VA unveils plans to certify VistA for meaningful use

The Department of Veterans Affairs has laid out a roadmap toward meaningful use certification of its VistA EHR system, with a version that's being updated and improved in the OSEHRA open source community.

The Open Source Electronic Health Record Agent (OSEHRA), a non-profit organization, manages a public/private community formed to modernize VistA for open source and to contribute to the VA-Defense Department’s integrated electronic health record (iEHR).

Certification of the OSEHRA VistA, however, may not be realized until 2014, according to Dr. Theresa Cullen, director of health informatics at the Veterans Health Administration and former CIO at the Indian Health Service. IHS was the first federal agency to receive meaningful use certification of its EHR, which is based on VistA.

VA has formed an internal work group to get the process moving toward certification of VistA.

“We’re in the process. We’ve done modular certification already for about 10 modules," she told Government Health IT at an Oct. 17 OSEHRA conference. VA also will redo the gap analysis it performed two years ago in order to identify any changes in the code, and then release to the open source community the modifications to support certification.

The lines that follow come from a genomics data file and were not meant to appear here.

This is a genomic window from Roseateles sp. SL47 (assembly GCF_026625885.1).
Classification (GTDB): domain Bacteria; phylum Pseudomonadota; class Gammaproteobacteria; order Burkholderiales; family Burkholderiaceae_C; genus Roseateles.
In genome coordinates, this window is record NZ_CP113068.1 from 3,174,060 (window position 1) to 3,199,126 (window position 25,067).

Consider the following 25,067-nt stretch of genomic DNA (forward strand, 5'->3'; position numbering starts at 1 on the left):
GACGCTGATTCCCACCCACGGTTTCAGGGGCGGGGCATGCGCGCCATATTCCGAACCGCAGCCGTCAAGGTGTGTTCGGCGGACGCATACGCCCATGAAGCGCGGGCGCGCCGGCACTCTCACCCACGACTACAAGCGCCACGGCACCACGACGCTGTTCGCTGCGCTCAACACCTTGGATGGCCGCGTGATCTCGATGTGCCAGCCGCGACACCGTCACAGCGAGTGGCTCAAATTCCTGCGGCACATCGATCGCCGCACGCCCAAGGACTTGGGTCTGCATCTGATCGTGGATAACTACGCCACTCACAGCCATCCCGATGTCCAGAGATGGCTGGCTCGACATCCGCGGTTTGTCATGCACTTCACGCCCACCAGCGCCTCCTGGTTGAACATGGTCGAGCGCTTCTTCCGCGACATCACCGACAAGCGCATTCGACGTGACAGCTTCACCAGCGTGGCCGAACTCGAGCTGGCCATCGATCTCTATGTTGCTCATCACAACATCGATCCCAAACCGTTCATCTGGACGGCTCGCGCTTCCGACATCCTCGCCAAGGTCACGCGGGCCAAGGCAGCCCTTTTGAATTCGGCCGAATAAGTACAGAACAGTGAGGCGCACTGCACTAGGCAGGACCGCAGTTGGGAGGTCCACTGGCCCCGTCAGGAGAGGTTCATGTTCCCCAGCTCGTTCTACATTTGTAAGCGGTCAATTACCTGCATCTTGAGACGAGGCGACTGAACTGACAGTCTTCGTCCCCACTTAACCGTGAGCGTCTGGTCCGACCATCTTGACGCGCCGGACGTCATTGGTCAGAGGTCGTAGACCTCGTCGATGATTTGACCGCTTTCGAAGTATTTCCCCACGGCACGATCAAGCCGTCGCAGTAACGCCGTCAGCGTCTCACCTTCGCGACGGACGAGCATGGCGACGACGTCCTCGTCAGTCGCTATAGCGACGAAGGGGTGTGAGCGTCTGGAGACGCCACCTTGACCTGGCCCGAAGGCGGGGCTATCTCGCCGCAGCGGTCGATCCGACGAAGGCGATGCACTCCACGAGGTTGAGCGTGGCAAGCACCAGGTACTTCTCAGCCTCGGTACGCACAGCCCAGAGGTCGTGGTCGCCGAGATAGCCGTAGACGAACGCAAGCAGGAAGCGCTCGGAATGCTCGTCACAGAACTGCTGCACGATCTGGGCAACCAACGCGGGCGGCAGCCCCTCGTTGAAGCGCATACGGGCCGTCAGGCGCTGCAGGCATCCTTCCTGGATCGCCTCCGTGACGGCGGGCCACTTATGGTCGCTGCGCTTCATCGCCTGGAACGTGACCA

But VistA must incorporate what will be the latest Computerized Patient Record System (CPRS), version 31, the graphical user interface for physicians in VistA that provides a view of the patient’s record, such as physician orders, medications, labs, consults and clinical notifications.

CPRS is on a six-to-eight-month cycle of iterative product improvement. “Version 29 is just going out, and version 30 is planned to have SNOMED and ICD-10. So we can lay the plan for version 31,” she said.

SNOMED-CT (Systematized Nomenclature of Medicine-Clinical Terms) is the standard language designed to capture clinical information during a patient encounter for entry into an EHR. ICD-10 codes must replace ICD-9 in October 2014.

“The issue becomes that I’m certifying to stage 1 of meaningful use, but we’re also doing the analysis for stage 2 at the same time, so theoretically we can do stage 1 and 2 if they’re not in conflict,” Cullen said.

Some vendors have received certification of their EHRs built on some VistA open source modules combined with other commercial applications to create their own health IT products, such as Medsphere. 

The capabilities inherent in meaningful use are “something we all want,” she said. VistA has many of the features, but the preferred language isn’t there yet. But it may not be difficult to add the required functionality, like e-prescribing.

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